REFinBlog

Editor: David Reiss
Brooklyn Law School

April 14, 2017

Retiree Real Estate Mistakes

By David Reiss

Realtor.com quoted me in 5 Major Mistakes That Retirees Make With Real Estate. It opens,

You’ve worked hard year after grueling year and, finally, retirement is on the horizon. There’s nothing ahead for you but lazy days of relaxation and idle time to pursue those back-burner hobbies. Hey, you’ve earned it!

But if you haven’t planned ahead, those golden years could be full of stress—fraught with unknowns and major decisions to be made. And one of the biggest, most stressful aspects of retirement is, you guessed it, real estate.

Do you downsize? Buy a second property so you can make like snowbirds and fly south for the winter? Keep the home where all your family’s memories were made? While there’s no one-size-fits-all solution, there are some general pitfalls to avoid.

Here are five of the biggest real estate mistakes experts see retirees make.

1. Failing to ‘audit’ the situation

It might come as a surprise, but many retirees forget to assess their current real estate situation to make sure it meets their future needs, according to David Reiss, professor of law at Brooklyn Law School.

“Most people are on autopilot when it comes to their home: ‘It has worked for me up to now, so I assume that it will work for me going forward,’” Reiss says. “The mistake they make is that they do not realize that their future selves are very different from their current selves.

“As we age, our ability to do all sorts of physical things worsen—shoveling, climbing ladders—decreases,” he adds. “So it makes sense to assess your housing situation at regular intervals.”

Even if you plan on keeping your home, there are questions you should ask yourself: Should you make adjustments to your home so you can age in place? Does it make sense to refinance into a 15-year mortgage in order to pay off what you owe more quickly while paying a lower interest rate? Should you access some of the equity that’s built up in the house in order to supplement your retirement income?

“All of these options have pros and cons,” Reiss says. “It’s worth talking them through with someone whose financial judgment you trust.”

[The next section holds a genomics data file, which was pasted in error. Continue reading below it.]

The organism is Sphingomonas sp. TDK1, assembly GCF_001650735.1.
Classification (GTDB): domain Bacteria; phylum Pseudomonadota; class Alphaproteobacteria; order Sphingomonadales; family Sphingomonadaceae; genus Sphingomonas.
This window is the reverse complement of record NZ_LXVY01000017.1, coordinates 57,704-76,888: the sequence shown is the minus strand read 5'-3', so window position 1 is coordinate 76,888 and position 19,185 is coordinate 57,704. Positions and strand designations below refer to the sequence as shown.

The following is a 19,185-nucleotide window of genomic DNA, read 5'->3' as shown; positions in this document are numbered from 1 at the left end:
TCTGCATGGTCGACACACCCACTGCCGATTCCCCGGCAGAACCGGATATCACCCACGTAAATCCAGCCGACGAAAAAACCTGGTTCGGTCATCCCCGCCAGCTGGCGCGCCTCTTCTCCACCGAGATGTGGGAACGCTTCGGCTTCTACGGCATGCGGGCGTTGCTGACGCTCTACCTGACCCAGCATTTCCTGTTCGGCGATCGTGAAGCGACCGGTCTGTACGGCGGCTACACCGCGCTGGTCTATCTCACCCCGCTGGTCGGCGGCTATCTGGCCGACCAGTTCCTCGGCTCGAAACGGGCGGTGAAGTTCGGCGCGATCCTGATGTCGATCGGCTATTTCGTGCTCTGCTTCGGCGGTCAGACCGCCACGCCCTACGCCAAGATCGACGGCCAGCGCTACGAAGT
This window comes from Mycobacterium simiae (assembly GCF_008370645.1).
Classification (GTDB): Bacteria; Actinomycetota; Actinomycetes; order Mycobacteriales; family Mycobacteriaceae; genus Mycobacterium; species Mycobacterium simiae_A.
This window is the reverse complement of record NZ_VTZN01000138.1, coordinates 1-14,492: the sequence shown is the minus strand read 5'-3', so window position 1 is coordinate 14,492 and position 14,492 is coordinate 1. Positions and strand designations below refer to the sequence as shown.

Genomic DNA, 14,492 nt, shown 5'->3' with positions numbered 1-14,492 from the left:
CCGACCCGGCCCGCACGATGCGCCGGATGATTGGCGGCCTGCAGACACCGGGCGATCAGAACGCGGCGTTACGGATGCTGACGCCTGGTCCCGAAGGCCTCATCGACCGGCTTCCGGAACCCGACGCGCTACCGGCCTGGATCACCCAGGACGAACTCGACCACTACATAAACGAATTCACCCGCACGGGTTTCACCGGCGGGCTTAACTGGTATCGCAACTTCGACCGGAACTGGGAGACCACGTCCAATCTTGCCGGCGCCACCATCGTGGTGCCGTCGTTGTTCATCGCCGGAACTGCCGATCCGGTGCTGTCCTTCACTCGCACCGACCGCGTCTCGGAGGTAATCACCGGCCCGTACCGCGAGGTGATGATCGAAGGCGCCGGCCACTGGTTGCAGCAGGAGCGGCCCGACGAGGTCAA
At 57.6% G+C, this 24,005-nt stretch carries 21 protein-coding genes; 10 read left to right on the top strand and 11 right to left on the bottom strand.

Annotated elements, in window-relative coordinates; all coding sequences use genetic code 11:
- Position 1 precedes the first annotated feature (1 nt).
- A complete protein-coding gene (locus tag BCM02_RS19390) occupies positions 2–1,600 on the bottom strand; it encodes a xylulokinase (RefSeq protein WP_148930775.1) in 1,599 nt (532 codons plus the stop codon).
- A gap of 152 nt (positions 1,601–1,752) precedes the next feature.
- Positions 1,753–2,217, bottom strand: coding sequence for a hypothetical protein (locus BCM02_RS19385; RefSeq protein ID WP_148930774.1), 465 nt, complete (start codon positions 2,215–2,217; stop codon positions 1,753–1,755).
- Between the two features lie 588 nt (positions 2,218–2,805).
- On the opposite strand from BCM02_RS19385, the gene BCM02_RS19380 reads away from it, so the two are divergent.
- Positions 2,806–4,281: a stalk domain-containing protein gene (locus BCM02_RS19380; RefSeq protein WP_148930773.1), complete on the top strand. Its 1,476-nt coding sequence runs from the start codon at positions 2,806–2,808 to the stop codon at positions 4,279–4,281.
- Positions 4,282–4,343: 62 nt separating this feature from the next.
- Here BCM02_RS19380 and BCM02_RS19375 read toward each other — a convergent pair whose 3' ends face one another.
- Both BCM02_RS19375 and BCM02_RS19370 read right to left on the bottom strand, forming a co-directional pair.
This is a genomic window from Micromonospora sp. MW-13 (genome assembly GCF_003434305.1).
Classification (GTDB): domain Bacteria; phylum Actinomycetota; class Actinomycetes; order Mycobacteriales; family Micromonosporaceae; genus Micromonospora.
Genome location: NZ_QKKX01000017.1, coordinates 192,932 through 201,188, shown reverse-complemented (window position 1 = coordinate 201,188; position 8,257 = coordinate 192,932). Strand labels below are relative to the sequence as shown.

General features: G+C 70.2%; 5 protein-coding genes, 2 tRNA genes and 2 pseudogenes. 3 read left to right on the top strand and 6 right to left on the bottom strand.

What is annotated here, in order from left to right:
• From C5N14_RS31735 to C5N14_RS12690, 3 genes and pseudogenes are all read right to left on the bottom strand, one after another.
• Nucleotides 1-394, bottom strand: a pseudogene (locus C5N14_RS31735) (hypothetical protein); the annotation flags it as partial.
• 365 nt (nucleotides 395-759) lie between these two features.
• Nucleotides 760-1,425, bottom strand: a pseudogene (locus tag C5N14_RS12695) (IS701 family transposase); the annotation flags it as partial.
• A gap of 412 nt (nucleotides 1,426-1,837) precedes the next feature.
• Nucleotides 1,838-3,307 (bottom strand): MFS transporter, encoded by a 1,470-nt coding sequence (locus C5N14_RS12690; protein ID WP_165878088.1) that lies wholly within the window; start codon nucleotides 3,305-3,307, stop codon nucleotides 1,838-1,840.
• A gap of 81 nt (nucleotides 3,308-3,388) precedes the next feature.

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Friday’s Government Reports Roundup

By Robert Engelke

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April 13, 2017

Fannie + Freddie = Frannie

By David Reiss

The Federal Housing Finance Agency released its 2016 Scorecard Progress Report. It contains some interesting information about the FHFA’s ongoing efforts to reshape Fannie and Freddie notwithstanding the inaction of Congress. These efforts are not broadcast very clearly, but they are documented nonetheless:

Maintaining a high degree of uniformity in the prepayment speeds of the Enterprises’ mortgage-backed securities is important to the success of the Single Security Initiative. Accordingly, the 2016 Scorecard called for the Enterprises to assess new or revised Enterprise programs, policies, and practices for their effect on the cash flows of mortgage-backed securities eligible for financing through TBA market.

In July 2016, FHFA published An Update on Implementation of the Single Security and the Common Securitization Platform (July 2016 Update), which included a description of specific steps FHFA would take and steps FHFA would require the Enterprises to take to ensure the continued convergence of prepayment speeds across the Enterprises’ mortgage-backed securities. The July 2016 Update indicated that each Enterprise would be required to submit for FHFA review any proposed changes the Enterprise believed could have a measureable effect on the prepayment rates and performance of TBA-eligible securities, including its analysis of any effects on prepayment speeds and/or removals of delinquent mortgage loans from securities under a range of scenarios. In addition, FHFA monitors Enterprise programs, policies, and practices that are initially determined to have no significant effect on prepayment rates or security performance and works with the Enterprises to address any unexpected effects as they arise. (25)

While this is all very technical stuff, it boils down to the effort of the FHFA to make Fannie and Freddie’s securities indistinguishable from each other so they can be treated as a Single Security. Once this process is completed, we will enter a new phase for the GSEs. The two companies wont really be competitors, they will be like identical twins.

Senators Corker and Warner are trying to resuscitate a housing finance reform bill, but this administrative reform is proceeding apace through ten years of Congressional inaction. The FHFA’s actions will likely limit the choices that Congress will have in very real ways, assuming Congress can ever get itself to act.

This is not necessarily a bad thing, it is just good to name it for what it is: housing finance reform implemented by an independent agency, not by a democratically elected Congress.

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April 13, 2017 | Permalink | No Comments

Thursday’s Advocacy & Think Tank Roundup

By Robert Engelke

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April 12, 2017

Skinny Budget Sucker Punch

By David Reiss

The Waco Tribune-Herald quote me in Cutting Habitat Could Hurt Local Economy. It reads,

Last summer, through a series of tragic events, one of our longtime church members faced the frightening possibility of homelessness. She had lived with her father for more than 50 years and, following his death, she learned of a crippling reverse mortgage on their home. She couldn’t pay off the mortgage and so she had to find a new place to live.